One aspect of old China that Vitas stongly reappropriates is Asian spirituality, philosophy and religion- the most controversial of all. But things in China have been changing. I have read that the government does not bother the Christian churches springing up everywhere (although for the most part they are state-controlled), and most of the major monasteries have been restored. I have read that the government doesn't mind so long as it doesn't, from their perspective, get out of hand (eg Falun Gong).
|Vitas dressed as Buddhist monk |
in video 'Opera 1'
LYRICS TO OPERA 1 HERE
"We always want more than we have. . ."
He says his favorite book is the Bible. Although it is said that one of his parents is Jewish, from his songs he seems to be a practicing Christian; it appears from at least one song, Russian Orthodox. I would venture to guess that he has found for himself a comfortable mix of Christianity and eastern spiritualism.
The irony is, I believe his attraction to spirituality and religion actually increases Vitas' popularity; it helps the Chinese to feel in tune with him, as they are themselves reconstructing and piecing together a way of life simultaneously new and old.
|Vitas is originally from Latvia |
and grew up in Odessa, Ukraine
In what strikes me as controversial, Vitas wrote a song "Forgive Us, Lord," which outright apologizes to G-d for the churches having been destroyed in Russia. From the reference to the tzar, I cannot think this is anything other than an apology for the Russian Communists- like China- banning religion.
Some of the lyrics to "Forgive Us, Lord":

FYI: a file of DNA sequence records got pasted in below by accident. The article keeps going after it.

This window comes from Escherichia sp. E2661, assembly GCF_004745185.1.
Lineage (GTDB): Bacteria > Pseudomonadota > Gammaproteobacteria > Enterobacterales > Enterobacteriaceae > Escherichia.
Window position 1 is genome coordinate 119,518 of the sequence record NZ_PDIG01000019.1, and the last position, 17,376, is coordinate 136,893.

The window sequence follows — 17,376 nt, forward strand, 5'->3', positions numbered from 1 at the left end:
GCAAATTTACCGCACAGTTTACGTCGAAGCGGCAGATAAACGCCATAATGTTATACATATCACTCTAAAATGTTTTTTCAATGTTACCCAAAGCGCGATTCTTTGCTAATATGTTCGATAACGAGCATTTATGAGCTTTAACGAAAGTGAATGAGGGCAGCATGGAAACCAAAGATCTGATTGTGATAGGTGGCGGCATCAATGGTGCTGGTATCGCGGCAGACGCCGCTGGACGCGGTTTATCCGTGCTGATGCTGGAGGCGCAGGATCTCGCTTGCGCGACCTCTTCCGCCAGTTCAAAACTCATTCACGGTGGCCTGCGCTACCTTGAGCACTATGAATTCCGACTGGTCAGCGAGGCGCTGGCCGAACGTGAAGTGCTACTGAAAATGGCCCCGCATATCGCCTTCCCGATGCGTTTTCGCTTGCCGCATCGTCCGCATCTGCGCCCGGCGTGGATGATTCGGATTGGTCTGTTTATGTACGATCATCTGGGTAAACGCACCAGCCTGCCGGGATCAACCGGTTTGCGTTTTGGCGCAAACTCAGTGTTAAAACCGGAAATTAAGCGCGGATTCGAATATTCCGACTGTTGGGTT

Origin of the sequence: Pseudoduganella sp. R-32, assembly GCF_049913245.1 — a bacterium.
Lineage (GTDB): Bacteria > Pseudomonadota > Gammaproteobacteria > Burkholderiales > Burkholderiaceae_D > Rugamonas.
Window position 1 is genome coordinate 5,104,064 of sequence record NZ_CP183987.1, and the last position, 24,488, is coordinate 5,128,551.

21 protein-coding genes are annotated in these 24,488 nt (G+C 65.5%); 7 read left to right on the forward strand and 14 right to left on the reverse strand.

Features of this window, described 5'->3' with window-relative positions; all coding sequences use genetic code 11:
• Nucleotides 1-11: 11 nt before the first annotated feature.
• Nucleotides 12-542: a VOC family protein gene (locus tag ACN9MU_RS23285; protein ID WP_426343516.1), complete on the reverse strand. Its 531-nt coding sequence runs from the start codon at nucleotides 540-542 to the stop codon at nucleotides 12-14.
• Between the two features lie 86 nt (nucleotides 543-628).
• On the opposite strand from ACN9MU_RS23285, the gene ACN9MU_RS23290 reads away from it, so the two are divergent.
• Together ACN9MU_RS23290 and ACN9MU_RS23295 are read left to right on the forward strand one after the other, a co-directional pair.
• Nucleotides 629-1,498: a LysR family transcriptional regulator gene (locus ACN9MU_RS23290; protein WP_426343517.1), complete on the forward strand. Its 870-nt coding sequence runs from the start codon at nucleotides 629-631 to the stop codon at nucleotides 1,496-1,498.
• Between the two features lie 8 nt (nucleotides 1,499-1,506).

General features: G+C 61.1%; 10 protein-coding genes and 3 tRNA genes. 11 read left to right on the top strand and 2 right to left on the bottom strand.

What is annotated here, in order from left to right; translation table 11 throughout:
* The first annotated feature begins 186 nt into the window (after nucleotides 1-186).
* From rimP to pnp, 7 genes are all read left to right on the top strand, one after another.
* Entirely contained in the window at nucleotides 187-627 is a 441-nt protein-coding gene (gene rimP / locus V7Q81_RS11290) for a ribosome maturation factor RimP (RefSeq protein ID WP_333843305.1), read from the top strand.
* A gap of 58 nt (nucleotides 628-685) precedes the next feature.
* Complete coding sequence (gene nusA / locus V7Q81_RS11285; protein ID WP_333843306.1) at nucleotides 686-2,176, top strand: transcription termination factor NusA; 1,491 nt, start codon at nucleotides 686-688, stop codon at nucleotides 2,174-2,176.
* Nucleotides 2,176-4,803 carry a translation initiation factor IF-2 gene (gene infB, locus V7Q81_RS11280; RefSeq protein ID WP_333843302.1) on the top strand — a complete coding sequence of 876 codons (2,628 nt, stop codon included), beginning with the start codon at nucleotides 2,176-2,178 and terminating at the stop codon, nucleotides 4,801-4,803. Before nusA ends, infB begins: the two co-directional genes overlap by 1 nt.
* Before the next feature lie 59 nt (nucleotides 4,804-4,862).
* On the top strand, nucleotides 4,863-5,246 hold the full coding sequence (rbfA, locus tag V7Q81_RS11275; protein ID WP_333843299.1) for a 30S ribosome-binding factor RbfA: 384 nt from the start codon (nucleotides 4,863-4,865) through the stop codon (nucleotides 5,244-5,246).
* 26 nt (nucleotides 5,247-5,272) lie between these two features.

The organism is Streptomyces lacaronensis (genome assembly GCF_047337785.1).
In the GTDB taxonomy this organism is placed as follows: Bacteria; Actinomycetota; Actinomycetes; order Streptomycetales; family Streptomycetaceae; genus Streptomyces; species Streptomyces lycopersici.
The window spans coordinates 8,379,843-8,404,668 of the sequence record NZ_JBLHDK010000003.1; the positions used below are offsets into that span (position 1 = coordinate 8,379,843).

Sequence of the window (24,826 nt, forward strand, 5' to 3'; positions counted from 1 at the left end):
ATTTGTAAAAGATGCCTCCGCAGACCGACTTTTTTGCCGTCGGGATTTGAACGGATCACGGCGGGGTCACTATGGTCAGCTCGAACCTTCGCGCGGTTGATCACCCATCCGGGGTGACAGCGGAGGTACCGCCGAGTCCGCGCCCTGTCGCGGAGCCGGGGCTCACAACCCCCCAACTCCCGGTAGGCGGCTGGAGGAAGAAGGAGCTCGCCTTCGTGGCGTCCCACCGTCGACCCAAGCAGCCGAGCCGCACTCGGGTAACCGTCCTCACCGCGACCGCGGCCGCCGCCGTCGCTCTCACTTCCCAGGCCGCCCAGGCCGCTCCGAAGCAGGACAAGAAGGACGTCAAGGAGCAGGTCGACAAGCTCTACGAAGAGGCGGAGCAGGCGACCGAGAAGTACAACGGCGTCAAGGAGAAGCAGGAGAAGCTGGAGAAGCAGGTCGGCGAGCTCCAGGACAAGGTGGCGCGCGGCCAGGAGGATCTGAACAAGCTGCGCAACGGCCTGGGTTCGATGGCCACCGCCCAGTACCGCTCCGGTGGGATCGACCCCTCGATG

I shall wash myself with the holy water
And stand praying at the icon.
I ask God to absolve Russia from sins.
God, please forgive us for everything:
For the crosses that were pulled off the churches,
For the killed tzar,
And for the burnt icons...
FULL LYRICS HERE
|Vitas plays the Russian revolutionary Voitinsky, |
for Chinese movie 'Foundation of a Party'
Vitas good-naturedly participated in China's controversial star-filled propaganda blockbuster "Foundation of a Party" last year. He played Voitinsky, an early Russian revolutionary who was sent to China in the 1920s to help the new republic find its direction. Just as Vitas has come to China from Russia. Significantly, Voitinsky stayed only a few months and left China before Mao rose up.
Participating in propaganda as a founding Communist seems in contradiction to the other things I've said about Vitas, his spirituality and neutrality, and the song "Forgive Us, Lord." It's like he's coming at China from all different directions, simultaneously.
Catholic church in Dali, China
An artist is someone who is allowed to cross borders, bridging the distance between his culture and the host culture, making peace. The artist has, as it were, "diplomatic license" in what to say and do. A sort of "backdoor diplomat."
Vitas said in an interview, "I always return to China as if I return home."
I think Vitas' controversial 360 degree view actually makes him more popular. The new China is looking in all directions too; she is looking to reconcile the old with the new. It must be a confusing time for China as she opens up and yet stays the same. To me, Vitas is mirroring back to China not only her pride in herself, but her own tangle of new attitudes.
I have taken much liberty with my guesswork. Please let me know anything that I have gotten wrong.